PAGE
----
Court hearing today for Saskatchewan ban on outdoor protests

SASKATOON: The Justice Centre announced that today, starting at 10 AM, the Court of Queen’s Bench in Saskatoon will hear a constitutional challenge to the strict restrictions imposed earlier by the Saskatchewan Government on outdoor protests.

From December 17, 2020 to May 30, 2021, Saskatchewan prohibited outdoor protests with more than 10 people, while allowing numerous public indoor gatherings to have at least three times as many people.

Justice Centre lawyers Marty Moore and Andre Memauri represent two anti-lockdown protesters who have been ticketed for attending peaceful outdoor protests that exceeded Saskatchewan’s 10-person outdoor gathering limit. On December 19, 2020 these individuals participated in a peaceful protest against the Government’s lockdown measures, at the Vimy Memorial in Kiwanis Park in Saskatoon,

Jasmin Grandel, a young mother, attended to share her concerns with the lack of transparency concerning the information on which Government requirements and restrictions were based, including the requirement that her son must wear a mask in kindergarten.

Darrell Mills, who is certified in Mask Fit Testing and trained in supplied air breathing systems, attended to voice his concerns about improper mask usage and the significant burdens placed on persons with physical or psychological conditions that prevent them from wearing masks.

For peacefully protesting and publicly expressing their opinions, Ms. Grandel and Mr. Mills were each issued $2800 fines.

Ms. Grandel and Mr. Mills are two of dozens of individuals who have received tickets for peacefully protesting government restrictions. There is no evidence that police issued tickets to those protesting non-Covid related issues.

For example, the Regina Police issued tickets to Ms. Grandel for numerous protests she attended in Regina, including protests with as few as 20 people in attendance. In contrast, on June 5, 2020, Regina Police Chief Evan Bray himself attended a large Black Lives Matter rally with hundreds of people and many other police officers, when the Government’s 10-person limit for outdoor gatherings was also in effect.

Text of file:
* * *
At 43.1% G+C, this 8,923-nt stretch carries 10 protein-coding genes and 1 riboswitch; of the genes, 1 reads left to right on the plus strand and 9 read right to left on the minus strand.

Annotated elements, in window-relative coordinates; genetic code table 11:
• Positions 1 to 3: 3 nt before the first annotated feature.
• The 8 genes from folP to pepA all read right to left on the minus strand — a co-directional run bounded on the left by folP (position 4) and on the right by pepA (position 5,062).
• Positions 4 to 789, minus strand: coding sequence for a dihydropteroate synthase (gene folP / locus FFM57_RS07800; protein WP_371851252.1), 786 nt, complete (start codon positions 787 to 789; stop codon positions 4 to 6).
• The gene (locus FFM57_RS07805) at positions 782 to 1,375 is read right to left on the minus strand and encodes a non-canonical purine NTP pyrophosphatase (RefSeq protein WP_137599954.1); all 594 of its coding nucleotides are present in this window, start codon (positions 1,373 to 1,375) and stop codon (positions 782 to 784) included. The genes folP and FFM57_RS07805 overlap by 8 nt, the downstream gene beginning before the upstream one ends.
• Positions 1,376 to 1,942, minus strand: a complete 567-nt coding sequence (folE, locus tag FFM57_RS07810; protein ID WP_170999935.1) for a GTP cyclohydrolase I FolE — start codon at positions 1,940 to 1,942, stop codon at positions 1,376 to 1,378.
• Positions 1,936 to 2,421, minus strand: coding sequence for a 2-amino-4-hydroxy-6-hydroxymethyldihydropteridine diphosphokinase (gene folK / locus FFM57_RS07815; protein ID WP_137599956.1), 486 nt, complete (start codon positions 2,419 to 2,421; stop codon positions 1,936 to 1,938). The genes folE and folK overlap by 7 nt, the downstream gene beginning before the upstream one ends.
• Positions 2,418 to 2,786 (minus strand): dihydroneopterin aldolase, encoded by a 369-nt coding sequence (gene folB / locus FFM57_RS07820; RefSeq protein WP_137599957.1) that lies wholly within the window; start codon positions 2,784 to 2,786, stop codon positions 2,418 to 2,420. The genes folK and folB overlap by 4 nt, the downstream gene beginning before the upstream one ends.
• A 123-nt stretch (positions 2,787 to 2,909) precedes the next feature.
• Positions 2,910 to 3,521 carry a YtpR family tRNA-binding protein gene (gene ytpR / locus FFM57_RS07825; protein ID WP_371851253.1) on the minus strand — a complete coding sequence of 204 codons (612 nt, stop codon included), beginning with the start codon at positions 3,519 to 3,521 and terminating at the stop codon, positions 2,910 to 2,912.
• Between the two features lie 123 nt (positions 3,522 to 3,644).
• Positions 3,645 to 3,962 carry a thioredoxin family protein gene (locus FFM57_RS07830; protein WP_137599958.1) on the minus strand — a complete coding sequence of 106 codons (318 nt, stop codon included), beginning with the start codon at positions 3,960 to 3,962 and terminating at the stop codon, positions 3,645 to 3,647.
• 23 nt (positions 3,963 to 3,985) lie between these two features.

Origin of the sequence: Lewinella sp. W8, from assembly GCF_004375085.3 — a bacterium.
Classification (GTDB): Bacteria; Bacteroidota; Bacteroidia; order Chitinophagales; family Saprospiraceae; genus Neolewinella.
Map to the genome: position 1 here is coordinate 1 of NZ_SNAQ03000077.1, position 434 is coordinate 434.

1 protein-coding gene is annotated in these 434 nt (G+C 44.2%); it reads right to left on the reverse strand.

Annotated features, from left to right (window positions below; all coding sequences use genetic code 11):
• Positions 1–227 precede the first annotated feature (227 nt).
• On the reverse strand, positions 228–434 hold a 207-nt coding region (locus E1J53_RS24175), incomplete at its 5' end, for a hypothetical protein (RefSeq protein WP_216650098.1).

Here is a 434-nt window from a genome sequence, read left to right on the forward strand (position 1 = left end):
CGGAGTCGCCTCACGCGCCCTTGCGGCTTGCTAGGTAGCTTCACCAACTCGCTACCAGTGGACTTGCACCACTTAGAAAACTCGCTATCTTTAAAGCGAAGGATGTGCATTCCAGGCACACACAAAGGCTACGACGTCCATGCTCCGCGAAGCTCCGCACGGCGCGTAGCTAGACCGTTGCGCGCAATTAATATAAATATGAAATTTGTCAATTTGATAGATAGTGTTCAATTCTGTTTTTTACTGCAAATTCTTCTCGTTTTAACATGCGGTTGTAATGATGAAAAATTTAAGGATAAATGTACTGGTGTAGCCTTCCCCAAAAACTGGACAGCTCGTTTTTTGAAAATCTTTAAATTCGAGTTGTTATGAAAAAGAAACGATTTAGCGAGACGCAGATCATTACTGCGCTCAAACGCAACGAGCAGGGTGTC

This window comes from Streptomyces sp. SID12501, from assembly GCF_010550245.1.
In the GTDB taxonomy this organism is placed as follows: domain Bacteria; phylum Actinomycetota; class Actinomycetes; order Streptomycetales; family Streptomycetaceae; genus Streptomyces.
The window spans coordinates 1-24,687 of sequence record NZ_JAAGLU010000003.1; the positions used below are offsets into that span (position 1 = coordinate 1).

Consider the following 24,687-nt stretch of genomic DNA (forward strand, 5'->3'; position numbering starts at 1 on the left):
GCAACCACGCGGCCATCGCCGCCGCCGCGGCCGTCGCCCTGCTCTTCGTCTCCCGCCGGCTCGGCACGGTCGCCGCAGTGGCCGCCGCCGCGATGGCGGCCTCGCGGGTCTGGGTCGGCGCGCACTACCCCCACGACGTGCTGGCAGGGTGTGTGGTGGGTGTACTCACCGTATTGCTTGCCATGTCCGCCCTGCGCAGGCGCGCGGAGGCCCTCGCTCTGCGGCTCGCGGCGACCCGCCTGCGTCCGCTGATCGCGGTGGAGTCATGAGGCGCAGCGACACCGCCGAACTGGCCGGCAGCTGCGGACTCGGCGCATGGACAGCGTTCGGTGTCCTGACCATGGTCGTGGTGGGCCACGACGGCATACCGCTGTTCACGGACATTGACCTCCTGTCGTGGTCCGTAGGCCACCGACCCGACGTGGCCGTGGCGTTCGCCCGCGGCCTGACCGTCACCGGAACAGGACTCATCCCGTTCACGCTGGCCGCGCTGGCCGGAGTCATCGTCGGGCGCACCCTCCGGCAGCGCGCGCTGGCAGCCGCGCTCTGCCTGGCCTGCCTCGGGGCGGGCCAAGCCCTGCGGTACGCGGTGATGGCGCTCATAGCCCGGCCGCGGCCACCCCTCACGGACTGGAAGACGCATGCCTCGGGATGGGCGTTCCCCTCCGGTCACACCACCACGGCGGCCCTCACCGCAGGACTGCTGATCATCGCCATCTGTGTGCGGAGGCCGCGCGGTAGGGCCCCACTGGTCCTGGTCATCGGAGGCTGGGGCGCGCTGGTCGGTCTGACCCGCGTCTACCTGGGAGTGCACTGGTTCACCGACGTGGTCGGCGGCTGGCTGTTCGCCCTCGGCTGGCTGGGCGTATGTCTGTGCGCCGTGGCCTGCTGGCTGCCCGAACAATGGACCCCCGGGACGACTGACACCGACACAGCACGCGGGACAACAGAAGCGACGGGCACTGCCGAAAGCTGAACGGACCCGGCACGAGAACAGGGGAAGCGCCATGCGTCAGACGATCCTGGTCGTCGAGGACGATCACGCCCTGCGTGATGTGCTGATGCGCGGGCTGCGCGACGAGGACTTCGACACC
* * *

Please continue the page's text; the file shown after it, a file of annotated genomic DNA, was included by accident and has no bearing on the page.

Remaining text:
The legal challenge argues that prohibiting outdoor protests with more than 10 people violates the Charter freedoms of thought, belief, opinion and expression, peaceful assembly and association without justification. Mr. Moore and Mr. Memauri argue in their brief that restricting outdoor protests equally or more severely than public indoor gatherings, cannot be justified in light of the Government’s numerous admissions that outdoor gatherings are safer than indoor gatherings.

Counsel for the Government argue that the Court should give deference to the Government because its public health restrictions were issued by Dr. Saqib Shahab, who had been delegated the authority to do so from the Minister of Health.

In their reply, Mr. Moore and Mr. Memauri dispute the Government’s assertion that its public health doctor’s opinion should receive greater weight than the opinion of an infectious diseases specialist provided by the Applicants.

“The Saskatchewan Government has no evidence that even a single Covid case was associated with an outdoor protest in Saskatchewan, and yet it imposed some of its harshest restrictions on this essential and constitutionally-guaranteed activity,” states Marty Moore, co-counsel for Ms. Grandel and Mr. Mills.

“By imposing greater and obviously unreasonable numerical restrictions on outdoor protests while permitting three times as many people to attend indoor public gatherings, the Saskatchewan Government damaged the credibility of its Covid response and unjustifiably violated the Charter rights of Saskatchewan residents,” adds Mr. Moore.